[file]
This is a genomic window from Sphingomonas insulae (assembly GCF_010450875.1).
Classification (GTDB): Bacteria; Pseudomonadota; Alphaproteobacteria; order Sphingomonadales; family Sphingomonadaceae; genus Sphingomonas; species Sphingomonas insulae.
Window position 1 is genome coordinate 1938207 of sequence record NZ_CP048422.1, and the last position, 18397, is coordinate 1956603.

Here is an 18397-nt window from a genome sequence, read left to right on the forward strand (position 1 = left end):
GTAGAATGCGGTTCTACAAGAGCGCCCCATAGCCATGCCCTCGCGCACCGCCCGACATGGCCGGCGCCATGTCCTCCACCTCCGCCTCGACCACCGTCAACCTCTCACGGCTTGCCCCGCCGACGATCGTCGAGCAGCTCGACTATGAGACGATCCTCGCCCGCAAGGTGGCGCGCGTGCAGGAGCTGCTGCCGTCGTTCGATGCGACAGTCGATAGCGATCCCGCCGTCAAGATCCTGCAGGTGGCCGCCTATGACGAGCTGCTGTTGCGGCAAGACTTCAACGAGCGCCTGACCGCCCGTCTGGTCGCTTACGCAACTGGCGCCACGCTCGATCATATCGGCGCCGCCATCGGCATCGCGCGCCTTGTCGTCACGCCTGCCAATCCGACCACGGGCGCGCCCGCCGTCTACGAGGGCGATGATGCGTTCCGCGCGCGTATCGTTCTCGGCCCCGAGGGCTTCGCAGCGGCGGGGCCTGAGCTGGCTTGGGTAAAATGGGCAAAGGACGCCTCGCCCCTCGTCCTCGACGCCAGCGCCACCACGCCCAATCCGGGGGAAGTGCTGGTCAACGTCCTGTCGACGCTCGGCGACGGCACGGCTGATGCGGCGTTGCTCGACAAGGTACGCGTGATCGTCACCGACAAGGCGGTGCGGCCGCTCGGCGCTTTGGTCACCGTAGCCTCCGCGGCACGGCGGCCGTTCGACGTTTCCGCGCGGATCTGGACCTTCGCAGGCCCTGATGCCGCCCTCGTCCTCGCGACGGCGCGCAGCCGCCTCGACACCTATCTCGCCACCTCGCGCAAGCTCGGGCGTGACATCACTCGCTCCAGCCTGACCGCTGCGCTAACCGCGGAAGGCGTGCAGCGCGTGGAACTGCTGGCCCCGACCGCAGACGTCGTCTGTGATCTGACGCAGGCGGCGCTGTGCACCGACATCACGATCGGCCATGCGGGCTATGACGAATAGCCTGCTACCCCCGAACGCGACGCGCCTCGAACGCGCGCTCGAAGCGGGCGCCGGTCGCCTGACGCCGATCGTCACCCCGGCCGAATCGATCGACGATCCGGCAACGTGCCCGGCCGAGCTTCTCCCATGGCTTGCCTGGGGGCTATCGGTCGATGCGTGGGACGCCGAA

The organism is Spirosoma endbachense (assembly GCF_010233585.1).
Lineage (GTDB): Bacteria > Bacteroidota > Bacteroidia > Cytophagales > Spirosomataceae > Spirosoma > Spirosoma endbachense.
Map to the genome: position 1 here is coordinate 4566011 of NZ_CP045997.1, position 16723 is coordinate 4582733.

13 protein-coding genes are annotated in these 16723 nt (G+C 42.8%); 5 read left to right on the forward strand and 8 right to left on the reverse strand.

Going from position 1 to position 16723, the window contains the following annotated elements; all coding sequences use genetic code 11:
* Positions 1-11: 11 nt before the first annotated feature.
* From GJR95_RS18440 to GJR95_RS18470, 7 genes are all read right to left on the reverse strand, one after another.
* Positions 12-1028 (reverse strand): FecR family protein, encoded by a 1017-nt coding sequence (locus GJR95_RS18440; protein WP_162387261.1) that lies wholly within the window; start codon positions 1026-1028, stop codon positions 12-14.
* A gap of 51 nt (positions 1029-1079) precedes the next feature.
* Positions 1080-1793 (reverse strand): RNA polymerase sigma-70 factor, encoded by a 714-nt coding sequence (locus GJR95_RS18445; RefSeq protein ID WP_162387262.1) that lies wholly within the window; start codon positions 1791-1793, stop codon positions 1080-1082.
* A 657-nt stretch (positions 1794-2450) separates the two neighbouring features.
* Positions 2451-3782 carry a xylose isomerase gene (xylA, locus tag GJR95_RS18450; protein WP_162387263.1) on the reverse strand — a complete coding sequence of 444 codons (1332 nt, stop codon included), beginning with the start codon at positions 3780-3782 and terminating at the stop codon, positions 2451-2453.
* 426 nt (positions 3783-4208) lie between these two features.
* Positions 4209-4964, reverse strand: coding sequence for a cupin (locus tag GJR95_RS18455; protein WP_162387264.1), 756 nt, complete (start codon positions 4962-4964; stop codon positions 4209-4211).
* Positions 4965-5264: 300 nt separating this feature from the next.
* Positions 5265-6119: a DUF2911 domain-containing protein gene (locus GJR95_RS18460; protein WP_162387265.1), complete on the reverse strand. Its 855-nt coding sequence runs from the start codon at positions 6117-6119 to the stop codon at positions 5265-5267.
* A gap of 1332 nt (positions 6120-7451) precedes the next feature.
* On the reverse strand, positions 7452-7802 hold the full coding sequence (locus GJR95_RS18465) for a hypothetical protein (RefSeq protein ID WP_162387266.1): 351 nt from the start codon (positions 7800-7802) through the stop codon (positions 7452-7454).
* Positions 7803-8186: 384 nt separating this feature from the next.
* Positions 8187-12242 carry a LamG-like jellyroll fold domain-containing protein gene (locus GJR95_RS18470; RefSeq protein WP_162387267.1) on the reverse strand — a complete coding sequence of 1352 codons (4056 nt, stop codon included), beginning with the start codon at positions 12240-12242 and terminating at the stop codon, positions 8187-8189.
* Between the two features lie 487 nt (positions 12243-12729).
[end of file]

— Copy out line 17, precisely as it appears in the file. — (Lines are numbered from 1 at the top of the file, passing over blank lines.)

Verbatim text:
* Positions 2451-3782 carry a xylose isomerase gene (xylA, locus tag GJR95_RS18450; protein WP_162387263.1) on the reverse strand — a complete coding sequence of 444 codons (1332 nt, stop codon included), beginning with the start codon at positions 3780-3782 and terminating at the stop codon, positions 2451-2453.